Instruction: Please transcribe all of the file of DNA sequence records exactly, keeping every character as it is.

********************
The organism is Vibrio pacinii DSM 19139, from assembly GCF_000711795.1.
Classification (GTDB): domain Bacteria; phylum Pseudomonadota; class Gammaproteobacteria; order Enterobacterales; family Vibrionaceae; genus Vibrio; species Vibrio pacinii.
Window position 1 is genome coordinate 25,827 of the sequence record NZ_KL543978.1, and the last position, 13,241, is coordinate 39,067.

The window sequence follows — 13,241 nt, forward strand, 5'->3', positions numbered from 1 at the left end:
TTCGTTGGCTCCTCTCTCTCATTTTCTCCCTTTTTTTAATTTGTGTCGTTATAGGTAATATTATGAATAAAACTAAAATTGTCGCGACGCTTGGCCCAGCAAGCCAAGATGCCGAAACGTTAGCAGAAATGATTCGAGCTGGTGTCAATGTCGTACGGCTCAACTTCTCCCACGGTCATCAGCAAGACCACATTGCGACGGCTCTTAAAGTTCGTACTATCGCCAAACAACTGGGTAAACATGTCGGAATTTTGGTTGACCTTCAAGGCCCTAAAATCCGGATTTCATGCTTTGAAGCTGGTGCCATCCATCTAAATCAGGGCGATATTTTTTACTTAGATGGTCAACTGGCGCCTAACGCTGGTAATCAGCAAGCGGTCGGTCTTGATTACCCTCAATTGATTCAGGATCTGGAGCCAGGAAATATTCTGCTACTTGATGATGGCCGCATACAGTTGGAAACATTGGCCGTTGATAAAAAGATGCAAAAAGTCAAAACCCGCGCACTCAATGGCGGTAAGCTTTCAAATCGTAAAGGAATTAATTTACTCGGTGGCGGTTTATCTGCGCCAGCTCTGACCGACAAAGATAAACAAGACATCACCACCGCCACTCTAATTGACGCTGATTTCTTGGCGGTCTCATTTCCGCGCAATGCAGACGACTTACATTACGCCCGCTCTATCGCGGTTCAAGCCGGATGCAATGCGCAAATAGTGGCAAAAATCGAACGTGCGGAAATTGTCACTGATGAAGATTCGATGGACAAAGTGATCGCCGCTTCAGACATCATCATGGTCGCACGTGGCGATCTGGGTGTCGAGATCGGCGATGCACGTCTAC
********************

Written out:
The organism is Vibrio pacinii DSM 19139, from assembly GCF_000711795.1.
Classification (GTDB): domain Bacteria; phylum Pseudomonadota; class Gammaproteobacteria; order Enterobacterales; family Vibrionaceae; genus Vibrio; species Vibrio pacinii.
Window position 1 is genome coordinate 25,827 of the sequence record NZ_KL543978.1, and the last position, 13,241, is coordinate 39,067.

The window sequence follows — 13,241 nt, forward strand, 5'->3', positions numbered from 1 at the left end:
TTCGTTGGCTCCTCTCTCTCATTTTCTCCCTTTTTTTAATTTGTGTCGTTATAGGTAATATTATGAATAAAACTAAAATTGTCGCGACGCTTGGCCCAGCAAGCCAAGATGCCGAAACGTTAGCAGAAATGATTCGAGCTGGTGTCAATGTCGTACGGCTCAACTTCTCCCACGGTCATCAGCAAGACCACATTGCGACGGCTCTTAAAGTTCGTACTATCGCCAAACAACTGGGTAAACATGTCGGAATTTTGGTTGACCTTCAAGGCCCTAAAATCCGGATTTCATGCTTTGAAGCTGGTGCCATCCATCTAAATCAGGGCGATATTTTTTACTTAGATGGTCAACTGGCGCCTAACGCTGGTAATCAGCAAGCGGTCGGTCTTGATTACCCTCAATTGATTCAGGATCTGGAGCCAGGAAATATTCTGCTACTTGATGATGGCCGCATACAGTTGGAAACATTGGCCGTTGATAAAAAGATGCAAAAAGTCAAAACCCGCGCACTCAATGGCGGTAAGCTTTCAAATCGTAAAGGAATTAATTTACTCGGTGGCGGTTTATCTGCGCCAGCTCTGACCGACAAAGATAAACAAGACATCACCACCGCCACTCTAATTGACGCTGATTTCTTGGCGGTCTCATTTCCGCGCAATGCAGACGACTTACATTACGCCCGCTCTATCGCGGTTCAAGCCGGATGCAATGCGCAAATAGTGGCAAAAATCGAACGTGCGGAAATTGTCACTGATGAAGATTCGATGGACAAAGTGATCGCCGCTTCAGACATCATCATGGTCGCACGTGGCGATCTGGGTGTCGAGATCGGCGATGCACGTCTAC